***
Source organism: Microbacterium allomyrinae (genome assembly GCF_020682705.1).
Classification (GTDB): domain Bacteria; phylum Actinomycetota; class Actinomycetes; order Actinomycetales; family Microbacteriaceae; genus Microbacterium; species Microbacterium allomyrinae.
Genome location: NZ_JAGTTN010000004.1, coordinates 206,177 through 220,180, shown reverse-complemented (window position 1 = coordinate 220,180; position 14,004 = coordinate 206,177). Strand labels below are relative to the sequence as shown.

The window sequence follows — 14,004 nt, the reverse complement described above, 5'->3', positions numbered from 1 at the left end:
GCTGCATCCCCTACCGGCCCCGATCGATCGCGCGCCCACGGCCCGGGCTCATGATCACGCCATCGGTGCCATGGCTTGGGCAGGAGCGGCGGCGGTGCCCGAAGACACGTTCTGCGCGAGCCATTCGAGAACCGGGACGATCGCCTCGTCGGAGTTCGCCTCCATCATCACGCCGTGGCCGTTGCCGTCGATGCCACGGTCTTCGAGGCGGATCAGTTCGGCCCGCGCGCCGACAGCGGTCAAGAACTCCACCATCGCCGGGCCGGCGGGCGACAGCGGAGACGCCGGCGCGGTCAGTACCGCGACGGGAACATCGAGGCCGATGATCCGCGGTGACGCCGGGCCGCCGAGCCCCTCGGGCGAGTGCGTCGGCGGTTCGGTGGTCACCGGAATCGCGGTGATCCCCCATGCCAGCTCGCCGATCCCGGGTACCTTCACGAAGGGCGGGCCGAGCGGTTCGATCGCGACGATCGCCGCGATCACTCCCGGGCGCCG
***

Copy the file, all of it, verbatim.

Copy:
Source organism: Microbacterium allomyrinae (genome assembly GCF_020682705.1).
Classification (GTDB): domain Bacteria; phylum Actinomycetota; class Actinomycetes; order Actinomycetales; family Microbacteriaceae; genus Microbacterium; species Microbacterium allomyrinae.
Genome location: NZ_JAGTTN010000004.1, coordinates 206,177 through 220,180, shown reverse-complemented (window position 1 = coordinate 220,180; position 14,004 = coordinate 206,177). Strand labels below are relative to the sequence as shown.

The window sequence follows — 14,004 nt, the reverse complement described above, 5'->3', positions numbered from 1 at the left end:
GCTGCATCCCCTACCGGCCCCGATCGATCGCGCGCCCACGGCCCGGGCTCATGATCACGCCATCGGTGCCATGGCTTGGGCAGGAGCGGCGGCGGTGCCCGAAGACACGTTCTGCGCGAGCCATTCGAGAACCGGGACGATCGCCTCGTCGGAGTTCGCCTCCATCATCACGCCGTGGCCGTTGCCGTCGATGCCACGGTCTTCGAGGCGGATCAGTTCGGCCCGCGCGCCGACAGCGGTCAAGAACTCCACCATCGCCGGGCCGGCGGGCGACAGCGGAGACGCCGGCGCGGTCAGTACCGCGACGGGAACATCGAGGCCGATGATCCGCGGTGACGCCGGGCCGCCGAGCCCCTCGGGCGAGTGCGTCGGCGGTTCGGTGGTCACCGGAATCGCGGTGATCCCCCATGCCAGCTCGCCGATCCCGGGTACCTTCACGAAGGGCGGGCCGAGCGGTTCGATCGCGACGATCGCCGCGATCACTCCCGGGCGCCG